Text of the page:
How to create good UX design using a BCI

Learn about the NeuroTag design system and how to take full advantage of it to create beautiful apps with the NextMind SDK.

The world is just starting to discover what brain-computer interface technology is and how to use it. And now that we’ve gotten the necessary hardware out of the lab and into developers’ hands, the next step is creating applications for neural interfaces that are just as fun and friendly to use as other modern applications.

Leading the charge is our head designer and UX expert, Nelson. He bridges the gap between our neuroscientists and software engineers to make our neurotech platform easy to use for everyone.

Today he explains the NextMind design system and gives you guidance on creating a user-centered app with our SDK.

The NeuroTag design system

A NeuroTag is a graphic overlay that makes an object mind-interactable. In the NextMind SDK we provide NeuroTag pre-fabs as a standard base. They are composed of a 50% gray background, a randomized, blinking pattern of white lines, and a neurofeedback loop that responds to your focus.

This default NeuroTag is the result of a design system relying on 4 factors.


A visual must generate brain waves that are identifiable through EEG data.Our pattern was developed by our team of neuroscientists as it creates a strong and specific reaction in the visual cortex when focused upon. It’s like a cognitive shortcut for the visual cortex. The NeuroTags can be customized, but you always have to test that they perform well.


Objects that are mind-interactable should be able to integrate discreetly into an application rather than distract the user. The flickering is required for their function, but finding the right level of luminosity is key. It should be comfortable to look, but still generate recognizable EEG patterns. When the right balance is found, the user can easily focus on one NeuroTag even while several are on screen at the same time.


As NextMind technology is offered as a Software Development Kit, NeuroTags need to work across all kinds of visuals so developers aren’t limited. They can be added onto photos, 2D elements, user interface design, and even realistic 3D renderings.


Since NeuroTags are used as buttons for the brain, some kind of feedback is needed to indicate to the user that they’re successfully activating it. We incorporate a neurofeedback loop as a visual estimation of their focus to help them navigate the NextMind experience.

Our NeuroTag design is a balance between all of these factors so that it can be re-used across almost any application. But that means you have the freedom to play and customize almost every aspect of your NeuroTag. Ready to learn how?

Customize your NeuroTags

NeuroTags are meant to be adapted to any visual object so you can build everything from realistic 3D video games to daily productivity apps. Just remember, the more you customize a NeuroTag, the more important it is to test your design while wearing the NextMind Sensor. Now let’s get into different ways to customize!

“You can be creative when customizing your NeuroTags, just test your designs to see what works best!”

Nelson, NextMind head of graphic design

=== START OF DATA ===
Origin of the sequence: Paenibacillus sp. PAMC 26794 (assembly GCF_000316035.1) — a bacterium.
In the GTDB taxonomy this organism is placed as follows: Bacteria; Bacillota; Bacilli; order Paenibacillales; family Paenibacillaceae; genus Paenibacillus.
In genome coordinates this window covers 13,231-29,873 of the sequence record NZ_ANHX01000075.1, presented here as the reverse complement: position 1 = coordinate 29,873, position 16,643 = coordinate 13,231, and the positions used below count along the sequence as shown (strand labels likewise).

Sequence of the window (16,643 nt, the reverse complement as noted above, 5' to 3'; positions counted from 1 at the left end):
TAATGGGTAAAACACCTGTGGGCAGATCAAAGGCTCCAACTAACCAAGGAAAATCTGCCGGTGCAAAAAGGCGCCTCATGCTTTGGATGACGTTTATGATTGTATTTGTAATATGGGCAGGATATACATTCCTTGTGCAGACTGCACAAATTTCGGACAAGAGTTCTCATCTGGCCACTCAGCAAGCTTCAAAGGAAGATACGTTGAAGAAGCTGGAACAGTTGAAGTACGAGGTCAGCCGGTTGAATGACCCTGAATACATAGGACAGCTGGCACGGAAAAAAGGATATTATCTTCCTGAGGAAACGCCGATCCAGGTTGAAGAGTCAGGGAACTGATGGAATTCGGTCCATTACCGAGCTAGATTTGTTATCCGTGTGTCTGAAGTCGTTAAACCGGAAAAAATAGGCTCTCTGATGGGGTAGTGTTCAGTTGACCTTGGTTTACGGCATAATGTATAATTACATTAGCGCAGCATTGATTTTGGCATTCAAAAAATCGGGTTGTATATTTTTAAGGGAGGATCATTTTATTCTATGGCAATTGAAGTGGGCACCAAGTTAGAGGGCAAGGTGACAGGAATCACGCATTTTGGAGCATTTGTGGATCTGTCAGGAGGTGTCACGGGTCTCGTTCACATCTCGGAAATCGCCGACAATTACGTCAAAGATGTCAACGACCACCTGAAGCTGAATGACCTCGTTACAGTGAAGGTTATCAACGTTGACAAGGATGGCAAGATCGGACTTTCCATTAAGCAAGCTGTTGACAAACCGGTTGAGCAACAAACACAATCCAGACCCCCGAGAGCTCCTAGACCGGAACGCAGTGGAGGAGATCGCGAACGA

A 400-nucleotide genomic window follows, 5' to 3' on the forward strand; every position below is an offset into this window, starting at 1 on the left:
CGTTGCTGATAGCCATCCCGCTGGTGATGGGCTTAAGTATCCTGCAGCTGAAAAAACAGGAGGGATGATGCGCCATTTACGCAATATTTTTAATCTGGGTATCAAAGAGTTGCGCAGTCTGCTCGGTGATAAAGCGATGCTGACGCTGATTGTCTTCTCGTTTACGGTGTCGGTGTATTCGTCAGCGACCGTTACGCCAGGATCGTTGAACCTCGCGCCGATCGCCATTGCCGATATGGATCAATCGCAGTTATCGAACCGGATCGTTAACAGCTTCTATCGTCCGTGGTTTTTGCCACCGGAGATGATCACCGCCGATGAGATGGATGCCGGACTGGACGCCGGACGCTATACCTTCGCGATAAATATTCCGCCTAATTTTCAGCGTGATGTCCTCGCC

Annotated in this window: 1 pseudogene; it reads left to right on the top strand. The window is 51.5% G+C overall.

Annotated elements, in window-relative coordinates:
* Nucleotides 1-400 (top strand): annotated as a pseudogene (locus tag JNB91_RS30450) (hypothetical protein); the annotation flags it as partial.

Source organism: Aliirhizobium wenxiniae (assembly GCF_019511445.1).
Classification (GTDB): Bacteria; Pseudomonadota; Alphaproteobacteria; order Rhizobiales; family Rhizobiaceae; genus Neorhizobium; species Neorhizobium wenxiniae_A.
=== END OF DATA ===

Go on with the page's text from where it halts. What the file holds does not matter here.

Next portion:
Already have the NextMind SDK installed? View an interactive version of these tips in the NeuroTag Gallery!


A NeuroTag doesn’t have to be a simple object. It can also be placed over complex shapes and grouped objects.

Choose your color

Instead of the default gray background, choose a color palette that matches your application. The background can be a solid color, a pattern, an image, etc.

Go transparent

Even if your object is partially transparent, you can still put a NeuroTag on it. Opaque objects will be easier to activate, so be sure to test with different transparency levels to find the right amount for your needs.

Constant size

If you’re designing a 3D app where your NeuroTags are moving closer or farther away from you, consider using the ConstantSize feature in the SDK. It will keep your NeuroTag texture at a constant size, and therefore be easier to activate from a distance.

Customize the texture

Instead of our default pattern, you can create your own using particle patterns, dots, lines, or even logos! Remember, always test your designs wearing the NextMind Sensor.

Stay real

If you’re working in a realistic 3D environment, you’ll probably want your NeuroTags to blend in with realistic light settings using Lit mode in the SDK. If you choose Unlit mode, your NeuroTag will also be visible no matter the lighting.

Sample scene with Unlit mode to the left and Lit mode to the right


Now that you’ve thought about the overall user experience, there’s one crucial piece of User Interface design you should consider: a neurofeedback loop. This is a visual indication of the confidence value, or basically how confident themachine learning algorithms are that the user is focusing on an object.

A NeuroTag without a neurofeedback loop is like a loading page without a progress bar. And since direct brain commands are a totally new way to interact with objects, it is key to help users build their new sense of control with NextMind.

In the SDK, you can use our neurofeedback pre-fab of green lines that form a triangle. But feel free to make your own version by using a loading bar or even an image that changes based on the confidence value. Whatever you decide to use, including a neurofeedback loop will create a more satisfying and intuitive experience for your users.

To help you get started, be sure to check out our newest video tutorial on how to customize neurofeedback loops:

To see multiple methods of customizing neurofeedback loops in Unity, see documentation.

We hope you’ll put these tips to use to build the mind-enabled application of your dreams!

What would you like to create with the NextMind Dev Kit? Tell us in the comments.

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